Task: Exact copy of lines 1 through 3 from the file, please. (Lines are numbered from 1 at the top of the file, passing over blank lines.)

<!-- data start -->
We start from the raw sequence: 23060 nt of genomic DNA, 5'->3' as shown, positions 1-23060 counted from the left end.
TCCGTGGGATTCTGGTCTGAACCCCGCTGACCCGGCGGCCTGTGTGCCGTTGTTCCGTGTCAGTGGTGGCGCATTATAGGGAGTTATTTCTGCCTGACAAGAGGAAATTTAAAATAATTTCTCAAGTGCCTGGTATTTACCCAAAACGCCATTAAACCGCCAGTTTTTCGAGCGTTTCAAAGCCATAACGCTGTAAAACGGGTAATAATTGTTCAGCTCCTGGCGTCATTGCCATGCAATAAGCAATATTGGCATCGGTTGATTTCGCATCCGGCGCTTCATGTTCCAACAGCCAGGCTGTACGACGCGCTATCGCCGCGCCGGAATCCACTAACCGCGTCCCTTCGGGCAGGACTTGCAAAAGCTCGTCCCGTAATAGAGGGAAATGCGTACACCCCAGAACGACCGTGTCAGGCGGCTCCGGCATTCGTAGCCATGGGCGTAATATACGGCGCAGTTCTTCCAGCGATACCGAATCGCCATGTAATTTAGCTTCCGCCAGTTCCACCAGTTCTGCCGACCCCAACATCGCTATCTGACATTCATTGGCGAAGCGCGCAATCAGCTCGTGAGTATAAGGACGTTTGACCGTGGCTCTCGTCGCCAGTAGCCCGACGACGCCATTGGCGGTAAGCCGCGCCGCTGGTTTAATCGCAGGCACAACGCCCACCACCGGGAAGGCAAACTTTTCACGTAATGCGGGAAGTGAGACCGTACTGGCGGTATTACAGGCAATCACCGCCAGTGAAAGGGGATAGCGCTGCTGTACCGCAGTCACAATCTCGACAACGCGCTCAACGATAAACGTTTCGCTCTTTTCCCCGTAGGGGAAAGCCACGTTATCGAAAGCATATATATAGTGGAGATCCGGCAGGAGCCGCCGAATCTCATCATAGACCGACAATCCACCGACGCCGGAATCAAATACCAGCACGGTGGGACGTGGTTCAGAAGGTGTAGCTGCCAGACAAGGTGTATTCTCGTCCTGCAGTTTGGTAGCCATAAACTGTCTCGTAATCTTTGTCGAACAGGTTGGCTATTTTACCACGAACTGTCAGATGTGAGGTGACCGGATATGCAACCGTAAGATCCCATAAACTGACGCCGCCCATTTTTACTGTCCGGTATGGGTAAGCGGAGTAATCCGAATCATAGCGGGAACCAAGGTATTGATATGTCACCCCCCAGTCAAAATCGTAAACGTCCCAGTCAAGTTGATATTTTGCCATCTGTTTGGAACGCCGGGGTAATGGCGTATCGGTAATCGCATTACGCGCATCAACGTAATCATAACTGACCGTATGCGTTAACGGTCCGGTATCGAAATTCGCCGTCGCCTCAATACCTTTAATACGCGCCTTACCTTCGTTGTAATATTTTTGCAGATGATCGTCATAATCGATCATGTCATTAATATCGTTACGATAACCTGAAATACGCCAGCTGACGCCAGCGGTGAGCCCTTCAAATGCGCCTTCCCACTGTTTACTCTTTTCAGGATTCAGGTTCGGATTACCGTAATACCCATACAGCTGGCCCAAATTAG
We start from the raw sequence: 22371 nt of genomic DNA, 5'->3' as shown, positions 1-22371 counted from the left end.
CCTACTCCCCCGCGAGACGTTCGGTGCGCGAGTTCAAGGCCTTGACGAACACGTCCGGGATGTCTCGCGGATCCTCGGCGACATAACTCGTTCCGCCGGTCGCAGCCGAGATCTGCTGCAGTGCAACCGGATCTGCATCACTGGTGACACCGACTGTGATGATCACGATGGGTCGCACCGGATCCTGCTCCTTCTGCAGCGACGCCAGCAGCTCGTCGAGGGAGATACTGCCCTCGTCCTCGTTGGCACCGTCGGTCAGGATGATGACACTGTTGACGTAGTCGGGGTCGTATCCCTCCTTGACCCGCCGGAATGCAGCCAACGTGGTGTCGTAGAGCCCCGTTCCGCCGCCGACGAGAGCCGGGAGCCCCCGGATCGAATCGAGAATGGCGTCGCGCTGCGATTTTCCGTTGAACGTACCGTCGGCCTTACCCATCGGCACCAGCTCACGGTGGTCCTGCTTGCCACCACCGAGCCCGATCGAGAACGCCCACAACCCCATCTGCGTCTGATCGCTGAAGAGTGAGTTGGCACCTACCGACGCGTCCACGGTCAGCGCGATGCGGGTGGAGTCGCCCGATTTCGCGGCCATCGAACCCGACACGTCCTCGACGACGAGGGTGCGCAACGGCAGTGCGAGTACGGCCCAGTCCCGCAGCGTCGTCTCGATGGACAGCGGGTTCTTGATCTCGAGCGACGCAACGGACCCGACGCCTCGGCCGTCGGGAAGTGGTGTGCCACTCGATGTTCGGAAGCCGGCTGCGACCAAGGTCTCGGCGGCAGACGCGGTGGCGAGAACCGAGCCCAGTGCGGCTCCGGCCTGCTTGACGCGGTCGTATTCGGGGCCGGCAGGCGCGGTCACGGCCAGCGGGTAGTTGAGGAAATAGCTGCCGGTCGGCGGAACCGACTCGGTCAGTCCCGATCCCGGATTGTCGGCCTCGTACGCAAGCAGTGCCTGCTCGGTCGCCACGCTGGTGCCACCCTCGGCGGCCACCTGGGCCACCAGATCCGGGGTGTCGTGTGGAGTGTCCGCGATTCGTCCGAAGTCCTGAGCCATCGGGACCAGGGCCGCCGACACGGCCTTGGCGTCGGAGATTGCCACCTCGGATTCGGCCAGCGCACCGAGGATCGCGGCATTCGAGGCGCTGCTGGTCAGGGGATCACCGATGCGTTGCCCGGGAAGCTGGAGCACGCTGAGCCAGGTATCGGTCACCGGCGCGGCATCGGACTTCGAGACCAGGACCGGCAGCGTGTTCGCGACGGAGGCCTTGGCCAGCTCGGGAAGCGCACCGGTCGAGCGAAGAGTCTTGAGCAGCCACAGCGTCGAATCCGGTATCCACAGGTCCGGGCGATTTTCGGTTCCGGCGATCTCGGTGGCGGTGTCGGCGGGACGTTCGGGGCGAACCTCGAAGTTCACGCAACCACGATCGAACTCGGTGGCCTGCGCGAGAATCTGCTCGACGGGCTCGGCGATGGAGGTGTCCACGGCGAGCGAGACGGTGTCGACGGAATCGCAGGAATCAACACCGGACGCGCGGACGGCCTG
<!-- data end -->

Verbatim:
We start from the raw sequence: 23060 nt of genomic DNA, 5'->3' as shown, positions 1-23060 counted from the left end.
TCCGTGGGATTCTGGTCTGAACCCCGCTGACCCGGCGGCCTGTGTGCCGTTGTTCCGTGTCAGTGGTGGCGCATTATAGGGAGTTATTTCTGCCTGACAAGAGGAAATTTAAAATAATTTCTCAAGTGCCTGGTATTTACCCAAAACGCCATTAAACCGCCAGTTTTTCGAGCGTTTCAAAGCCATAACGCTGTAAAACGGGTAATAATTGTTCAGCTCCTGGCGTCATTGCCATGCAATAAGCAATATTGGCATCGGTTGATTTCGCATCCGGCGCTTCATGTTCCAACAGCCAGGCTGTACGACGCGCTATCGCCGCGCCGGAATCCACTAACCGCGTCCCTTCGGGCAGGACTTGCAAAAGCTCGTCCCGTAATAGAGGGAAATGCGTACACCCCAGAACGACCGTGTCAGGCGGCTCCGGCATTCGTAGCCATGGGCGTAATATACGGCGCAGTTCTTCCAGCGATACCGAATCGCCATGTAATTTAGCTTCCGCCAGTTCCACCAGTTCTGCCGACCCCAACATCGCTATCTGACATTCATTGGCGAAGCGCGCAATCAGCTCGTGAGTATAAGGACGTTTGACCGTGGCTCTCGTCGCCAGTAGCCCGACGACGCCATTGGCGGTAAGCCGCGCCGCTGGTTTAATCGCAGGCACAACGCCCACCACCGGGAAGGCAAACTTTTCACGTAATGCGGGAAGTGAGACCGTACTGGCGGTATTACAGGCAATCACCGCCAGTGAAAGGGGATAGCGCTGCTGTACCGCAGTCACAATCTCGACAACGCGCTCAACGATAAACGTTTCGCTCTTTTCCCCGTAGGGGAAAGCCACGTTATCGAAAGCATATATATAGTGGAGATCCGGCAGGAGCCGCCGAATCTCATCATAGACCGACAATCCACCGACGCCGGAATCAAATACCAGCACGGTGGGACGTGGTTCAGAAGGTGTAGCTGCCAGACAAGGTGTATTCTCGTCCTGCAGTTTGGTAGCCATAAACTGTCTCGTAATCTTTGTCGAACAGGTTGGCTATTTTACCACGAACTGTCAGATGTGAGGTGACCGGATATGCAACCGTAAGATCCCATAAACTGACGCCGCCCATTTTTACTGTCCGGTATGGGTAAGCGGAGTAATCCGAATCATAGCGGGAACCAAGGTATTGATATGTCACCCCCCAGTCAAAATCGTAAACGTCCCAGTCAAGTTGATATTTTGCCATCTGTTTGGAACGCCGGGGTAATGGCGTATCGGTAATCGCATTACGCGCATCAACGTAATCATAACTGACCGTATGCGTTAACGGTCCGGTATCGAAATTCGCCGTCGCCTCAATACCTTTAATACGCGCCTTACCTTCGTTGTAATATTTTTGCAGATGATCGTCATAATCGATCATGTCATTAATATCGTTACGATAACCTGAAATACGCCAGCTGACGCCAGCGGTGAGCCCTTCAAATGCGCCTTCCCACTGTTTACTCTTTTCAGGATTCAGGTTCGGATTACCGTAATACCCATACAGCTGGCCCAAATTAG
We start from the raw sequence: 22371 nt of genomic DNA, 5'->3' as shown, positions 1-22371 counted from the left end.